Browsing by Author "Ahava, Simo"

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  • Ahava, Simo (Helsingfors universitet, 2010)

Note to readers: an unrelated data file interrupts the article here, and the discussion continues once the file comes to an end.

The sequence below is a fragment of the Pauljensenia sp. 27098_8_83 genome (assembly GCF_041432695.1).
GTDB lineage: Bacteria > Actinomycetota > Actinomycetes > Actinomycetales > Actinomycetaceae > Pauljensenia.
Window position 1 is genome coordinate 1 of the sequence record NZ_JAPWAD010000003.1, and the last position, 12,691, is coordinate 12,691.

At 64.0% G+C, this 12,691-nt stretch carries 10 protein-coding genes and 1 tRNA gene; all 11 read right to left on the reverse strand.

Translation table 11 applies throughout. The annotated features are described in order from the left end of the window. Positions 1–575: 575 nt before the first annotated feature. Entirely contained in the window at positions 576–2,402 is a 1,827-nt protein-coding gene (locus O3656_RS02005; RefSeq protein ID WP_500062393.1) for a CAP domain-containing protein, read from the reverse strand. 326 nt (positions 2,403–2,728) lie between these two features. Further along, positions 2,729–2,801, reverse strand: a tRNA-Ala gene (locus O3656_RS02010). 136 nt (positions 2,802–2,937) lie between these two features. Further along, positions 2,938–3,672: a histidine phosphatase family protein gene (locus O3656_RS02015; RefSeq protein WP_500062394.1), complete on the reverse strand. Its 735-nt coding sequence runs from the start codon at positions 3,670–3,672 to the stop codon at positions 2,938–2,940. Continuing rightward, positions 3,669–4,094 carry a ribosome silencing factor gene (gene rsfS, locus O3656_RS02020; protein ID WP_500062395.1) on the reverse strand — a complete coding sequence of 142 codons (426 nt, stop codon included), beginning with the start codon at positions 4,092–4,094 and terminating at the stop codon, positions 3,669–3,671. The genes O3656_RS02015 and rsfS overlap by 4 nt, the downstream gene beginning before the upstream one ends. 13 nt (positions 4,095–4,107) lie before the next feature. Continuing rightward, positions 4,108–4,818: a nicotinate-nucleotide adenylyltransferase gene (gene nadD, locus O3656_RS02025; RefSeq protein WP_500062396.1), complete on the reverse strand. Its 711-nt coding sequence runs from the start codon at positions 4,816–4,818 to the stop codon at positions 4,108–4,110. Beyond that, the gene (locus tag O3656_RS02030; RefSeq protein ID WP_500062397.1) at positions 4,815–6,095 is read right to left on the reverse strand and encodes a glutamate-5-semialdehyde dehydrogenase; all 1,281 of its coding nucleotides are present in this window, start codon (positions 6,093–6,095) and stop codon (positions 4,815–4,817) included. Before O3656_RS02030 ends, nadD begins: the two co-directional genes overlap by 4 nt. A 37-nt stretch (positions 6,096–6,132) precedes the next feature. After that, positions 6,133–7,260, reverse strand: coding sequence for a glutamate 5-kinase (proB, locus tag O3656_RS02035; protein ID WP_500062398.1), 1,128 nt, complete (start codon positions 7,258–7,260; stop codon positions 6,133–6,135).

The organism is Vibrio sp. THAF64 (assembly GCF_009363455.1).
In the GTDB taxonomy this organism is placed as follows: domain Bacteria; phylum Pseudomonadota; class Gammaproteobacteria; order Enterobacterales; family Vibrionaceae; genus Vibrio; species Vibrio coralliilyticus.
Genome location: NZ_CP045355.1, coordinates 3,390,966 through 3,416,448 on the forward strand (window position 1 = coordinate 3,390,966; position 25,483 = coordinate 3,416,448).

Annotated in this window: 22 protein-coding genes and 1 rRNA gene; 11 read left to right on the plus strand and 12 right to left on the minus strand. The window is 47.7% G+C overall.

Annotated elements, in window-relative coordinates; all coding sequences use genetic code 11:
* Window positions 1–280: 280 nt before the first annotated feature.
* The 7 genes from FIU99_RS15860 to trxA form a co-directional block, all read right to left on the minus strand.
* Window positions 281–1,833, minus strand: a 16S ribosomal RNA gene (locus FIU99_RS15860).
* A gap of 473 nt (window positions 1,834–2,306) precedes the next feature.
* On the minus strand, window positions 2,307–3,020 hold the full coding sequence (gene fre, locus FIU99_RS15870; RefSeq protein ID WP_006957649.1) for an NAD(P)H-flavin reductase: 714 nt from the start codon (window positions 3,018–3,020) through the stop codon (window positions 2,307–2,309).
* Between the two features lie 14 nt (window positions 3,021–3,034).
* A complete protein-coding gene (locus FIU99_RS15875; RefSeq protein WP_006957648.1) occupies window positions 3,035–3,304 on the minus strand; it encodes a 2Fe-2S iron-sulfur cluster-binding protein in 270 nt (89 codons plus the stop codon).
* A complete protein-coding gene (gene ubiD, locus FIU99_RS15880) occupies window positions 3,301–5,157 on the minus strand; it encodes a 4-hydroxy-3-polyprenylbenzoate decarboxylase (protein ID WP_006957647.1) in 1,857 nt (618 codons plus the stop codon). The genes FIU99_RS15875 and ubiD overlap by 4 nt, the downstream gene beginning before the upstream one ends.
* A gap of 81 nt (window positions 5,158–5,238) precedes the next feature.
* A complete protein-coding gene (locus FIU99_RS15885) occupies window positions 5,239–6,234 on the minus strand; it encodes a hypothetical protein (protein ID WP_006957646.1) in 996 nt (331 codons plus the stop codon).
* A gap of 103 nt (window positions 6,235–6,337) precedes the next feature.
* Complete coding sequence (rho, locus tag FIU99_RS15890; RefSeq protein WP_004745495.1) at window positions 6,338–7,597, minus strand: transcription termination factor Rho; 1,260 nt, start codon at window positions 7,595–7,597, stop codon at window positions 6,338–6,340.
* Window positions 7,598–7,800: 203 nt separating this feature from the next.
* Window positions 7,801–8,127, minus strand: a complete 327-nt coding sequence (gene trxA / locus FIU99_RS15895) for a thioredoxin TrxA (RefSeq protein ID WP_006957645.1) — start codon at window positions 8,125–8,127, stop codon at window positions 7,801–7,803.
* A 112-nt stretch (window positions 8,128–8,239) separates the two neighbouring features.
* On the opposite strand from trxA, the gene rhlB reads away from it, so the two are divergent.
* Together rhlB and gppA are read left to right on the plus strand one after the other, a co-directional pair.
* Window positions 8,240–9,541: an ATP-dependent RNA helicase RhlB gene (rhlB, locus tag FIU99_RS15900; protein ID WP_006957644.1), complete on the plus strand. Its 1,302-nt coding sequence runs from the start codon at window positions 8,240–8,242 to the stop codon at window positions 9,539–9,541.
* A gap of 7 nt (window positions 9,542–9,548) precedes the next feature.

In this paper, I look into a grammatical phenomenon found among speakers of the Cambridgeshire dialect of English. According to my hypothesis, the phenomenon is a new entry into the past BE verb paradigm in the English language. In my paper, I claim that the structure I have found complements the existing two verb forms, was and were, with a third verb form that I have labelled ‘intermediate past BE’. The paper is divided into two parts. In the first section, I introduce the theoretical ground for the study of variation, which is founded on empiricist principles. In variationist linguistics, the main claim is that heterogeneous language use is structured and ordered. In the last 50 years of history in modern linguistics, this claim is controversial. In the 1960s, the generativist movement spearheaded by Noam Chomsky diverted attention away from grammatical theories that are based on empirical observations. The generativists steered away from language diversity, variation and change in favour of generalisations, abstractions and universalist claims. The theoretical part of my paper goes through the main points of the variationist agenda and concludes that abandoning the concept of language variation in linguistics is harmful for both theory and methodology. In the method part of the paper, I present the Helsinki Archive of Regional English Speech (HARES) corpus. It is an audio archive that contains interviews conducted in England in the 1970s and 1980s. The interviews were done in accordance to methods used generally in traditional dialectology. The informants are mostly elderly male people who have lived in the same region throughout their lives and who have left school at an early age. The interviews are actually conversations: the interviewer allowed the informant to pick the topic of conversation to induce a maximally relaxed and comfortable atmosphere and thus allow the most natural dialect variant to emerge in the informant’s speech. In the paper, the corpus chapter introduces some of the transcription and annotation problems associated with spoken language corpora (especially those containing dialectal speech). Questions surrounding the concept of variation are present in this part of the paper too, as especially transcription work is troubled by the fundamental problem of having to describe the fluctuations of everyday speech in text. In the empirical section of the paper, I use HARES to analyse the speech of four informants, with special focus on the emergence of the intermediate past BE variant. My observations and the subsequent analysis permit me to claim that my hypothesis seems to hold. The intermediate variant occupies almost all contexts where one would expect was or were in the informants’ speech. This means that the new variant is integrated into the speakers’ grammars and exemplifies the kind of variation that is at the heart of this paper.